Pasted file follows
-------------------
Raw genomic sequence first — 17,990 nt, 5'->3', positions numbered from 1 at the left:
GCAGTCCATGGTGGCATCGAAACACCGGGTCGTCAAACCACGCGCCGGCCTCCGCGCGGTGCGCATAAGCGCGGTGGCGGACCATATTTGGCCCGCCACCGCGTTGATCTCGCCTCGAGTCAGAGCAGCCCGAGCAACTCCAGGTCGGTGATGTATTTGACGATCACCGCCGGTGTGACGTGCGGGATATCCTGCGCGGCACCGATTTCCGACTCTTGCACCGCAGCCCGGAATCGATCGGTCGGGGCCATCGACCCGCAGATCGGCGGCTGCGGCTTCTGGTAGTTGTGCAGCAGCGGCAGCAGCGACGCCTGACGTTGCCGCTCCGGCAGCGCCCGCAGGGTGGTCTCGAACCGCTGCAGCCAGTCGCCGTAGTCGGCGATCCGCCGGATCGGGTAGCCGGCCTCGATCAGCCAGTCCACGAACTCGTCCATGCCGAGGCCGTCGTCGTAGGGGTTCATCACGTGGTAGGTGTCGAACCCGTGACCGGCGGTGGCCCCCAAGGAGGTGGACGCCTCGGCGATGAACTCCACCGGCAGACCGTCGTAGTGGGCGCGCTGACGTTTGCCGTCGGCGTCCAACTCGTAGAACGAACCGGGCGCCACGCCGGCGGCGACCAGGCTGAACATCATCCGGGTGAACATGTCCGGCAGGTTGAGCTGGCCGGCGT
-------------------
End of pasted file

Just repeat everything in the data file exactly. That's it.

Raw genomic sequence first — 17,990 nt, 5'->3', positions numbered from 1 at the left:
GCAGTCCATGGTGGCATCGAAACACCGGGTCGTCAAACCACGCGCCGGCCTCCGCGCGGTGCGCATAAGCGCGGTGGCGGACCATATTTGGCCCGCCACCGCGTTGATCTCGCCTCGAGTCAGAGCAGCCCGAGCAACTCCAGGTCGGTGATGTATTTGACGATCACCGCCGGTGTGACGTGCGGGATATCCTGCGCGGCACCGATTTCCGACTCTTGCACCGCAGCCCGGAATCGATCGGTCGGGGCCATCGACCCGCAGATCGGCGGCTGCGGCTTCTGGTAGTTGTGCAGCAGCGGCAGCAGCGACGCCTGACGTTGCCGCTCCGGCAGCGCCCGCAGGGTGGTCTCGAACCGCTGCAGCCAGTCGCCGTAGTCGGCGATCCGCCGGATCGGGTAGCCGGCCTCGATCAGCCAGTCCACGAACTCGTCCATGCCGAGGCCGTCGTCGTAGGGGTTCATCACGTGGTAGGTGTCGAACCCGTGACCGGCGGTGGCCCCCAAGGAGGTGGACGCCTCGGCGATGAACTCCACCGGCAGACCGTCGTAGTGGGCGCGCTGACGTTTGCCGTCGGCGTCCAACTCGTAGAACGAACCGGGCGCCACGCCGGCGGCGACCAGGCTGAACATCATCCGGGTGAACATGTCCGGCAGGTTGAGCTGGCCGGCGT